Nintendo 64 Support Mailed In For The Linux 5.12 Kernel

Written by Michael Larabel in Hardware on 19 February 2021 at 07:26 AM EST. 12 Comments
As expected, the new port of the Linux kernel to the Nintendo 64 game console from the 90's is now being mainlined in 2021 with the Linux 5.12 kernel...

The MIPS feature pull request was sent in today and it includes the port to the Nintendo 64. This is the Linux port to the N64 announced back on Christmas. The Nintendo 64 is powered by a MIPS64 NEC VR4300 at 93.75MHz with SGI Reality Coprocessor graphics clocked at 62.5MHz while having just 4MB of RAM (or expandable to 8MB).

The MIPS pull request has the bulk of the port while the input subsystem pull request will have the new N64 controller driver.

Ultimately though the usefulness of this Linux kernel port to the Nintendo 64 is incredibly limited... You need a Flashcart to load the Linux kernel on the game console but then once you do there isn't that much that can be achieved these days with 4~8MB of RAM. Linux kernel modules can't even be loaded but need to be built-in for lack of space.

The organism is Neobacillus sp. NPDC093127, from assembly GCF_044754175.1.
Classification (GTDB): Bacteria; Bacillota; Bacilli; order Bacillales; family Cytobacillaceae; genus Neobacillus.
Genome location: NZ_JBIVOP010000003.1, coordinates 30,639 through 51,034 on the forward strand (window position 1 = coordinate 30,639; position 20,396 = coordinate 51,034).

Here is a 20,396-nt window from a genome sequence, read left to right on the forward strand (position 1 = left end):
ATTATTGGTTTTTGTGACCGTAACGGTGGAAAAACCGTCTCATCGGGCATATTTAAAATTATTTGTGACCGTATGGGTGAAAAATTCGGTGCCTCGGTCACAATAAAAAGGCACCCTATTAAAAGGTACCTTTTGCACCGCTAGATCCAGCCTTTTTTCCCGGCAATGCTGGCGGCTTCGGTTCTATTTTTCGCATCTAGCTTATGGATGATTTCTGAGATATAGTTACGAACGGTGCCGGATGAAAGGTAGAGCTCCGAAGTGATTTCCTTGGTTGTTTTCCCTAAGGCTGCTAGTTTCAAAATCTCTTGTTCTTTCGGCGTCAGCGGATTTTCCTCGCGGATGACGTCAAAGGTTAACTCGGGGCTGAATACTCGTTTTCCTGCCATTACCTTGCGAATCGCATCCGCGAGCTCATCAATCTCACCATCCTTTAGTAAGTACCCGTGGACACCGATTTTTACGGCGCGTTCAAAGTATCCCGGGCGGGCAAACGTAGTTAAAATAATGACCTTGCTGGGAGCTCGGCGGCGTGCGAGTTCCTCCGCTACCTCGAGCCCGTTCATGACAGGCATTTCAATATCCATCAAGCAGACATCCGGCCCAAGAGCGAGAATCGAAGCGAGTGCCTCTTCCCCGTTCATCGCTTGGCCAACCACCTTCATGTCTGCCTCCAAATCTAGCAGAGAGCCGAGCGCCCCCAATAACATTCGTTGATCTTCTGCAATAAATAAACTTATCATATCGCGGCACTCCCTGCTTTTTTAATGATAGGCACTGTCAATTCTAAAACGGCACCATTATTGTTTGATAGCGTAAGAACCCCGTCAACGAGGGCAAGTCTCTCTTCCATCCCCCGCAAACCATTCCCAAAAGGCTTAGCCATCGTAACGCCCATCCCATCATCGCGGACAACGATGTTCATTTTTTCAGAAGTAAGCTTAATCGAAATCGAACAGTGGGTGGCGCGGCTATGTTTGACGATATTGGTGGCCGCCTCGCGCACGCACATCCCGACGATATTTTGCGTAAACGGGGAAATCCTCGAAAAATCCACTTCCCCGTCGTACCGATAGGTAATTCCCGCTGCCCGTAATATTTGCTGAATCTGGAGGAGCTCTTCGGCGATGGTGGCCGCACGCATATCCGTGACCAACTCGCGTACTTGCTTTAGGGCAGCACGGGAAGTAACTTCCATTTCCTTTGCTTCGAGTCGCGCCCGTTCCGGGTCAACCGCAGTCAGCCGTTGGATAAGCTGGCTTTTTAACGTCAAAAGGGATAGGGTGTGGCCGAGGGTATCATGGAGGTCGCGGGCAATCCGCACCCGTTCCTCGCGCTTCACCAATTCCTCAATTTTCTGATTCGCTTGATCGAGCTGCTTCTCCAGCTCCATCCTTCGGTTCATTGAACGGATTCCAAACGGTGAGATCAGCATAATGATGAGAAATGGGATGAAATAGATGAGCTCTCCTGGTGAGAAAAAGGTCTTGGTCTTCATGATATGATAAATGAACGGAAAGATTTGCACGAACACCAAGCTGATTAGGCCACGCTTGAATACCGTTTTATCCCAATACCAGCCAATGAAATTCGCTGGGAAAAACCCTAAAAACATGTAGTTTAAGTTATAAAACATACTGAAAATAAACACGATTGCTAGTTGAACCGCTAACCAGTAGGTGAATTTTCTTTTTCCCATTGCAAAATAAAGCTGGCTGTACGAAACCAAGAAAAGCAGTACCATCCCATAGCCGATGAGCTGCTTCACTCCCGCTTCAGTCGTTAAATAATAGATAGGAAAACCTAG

It's basically a novelty port it seems and at least from the core MIPS side is just a few hundred lines of code. Considering Linux just deprecated Itanium and some older ARM platforms are set to be dropped, we'll see how long this N64 code lasts in the mainline kernel before being hit by a round of cleaning. Even Linux 5.11's port to the OUYA game console is more practical than this N64 port going mainline in 2021.

the MIPS pull for Linux 5.12 also includes Realtek RTL83xx SoC support. There is also now support for Kernel Address Space Layout Randomization (KASLR) on Loongson 64 and other improvements.
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Michael Larabel is the principal author of and founded the site in 2004 with a focus on enriching the Linux hardware experience. Michael has written more than 20,000 articles covering the state of Linux hardware support, Linux performance, graphics drivers, and other topics. Michael is also the lead developer of the Phoronix Test Suite, Phoromatic, and automated benchmarking software. He can be followed via Twitter, LinkedIn, or contacted via

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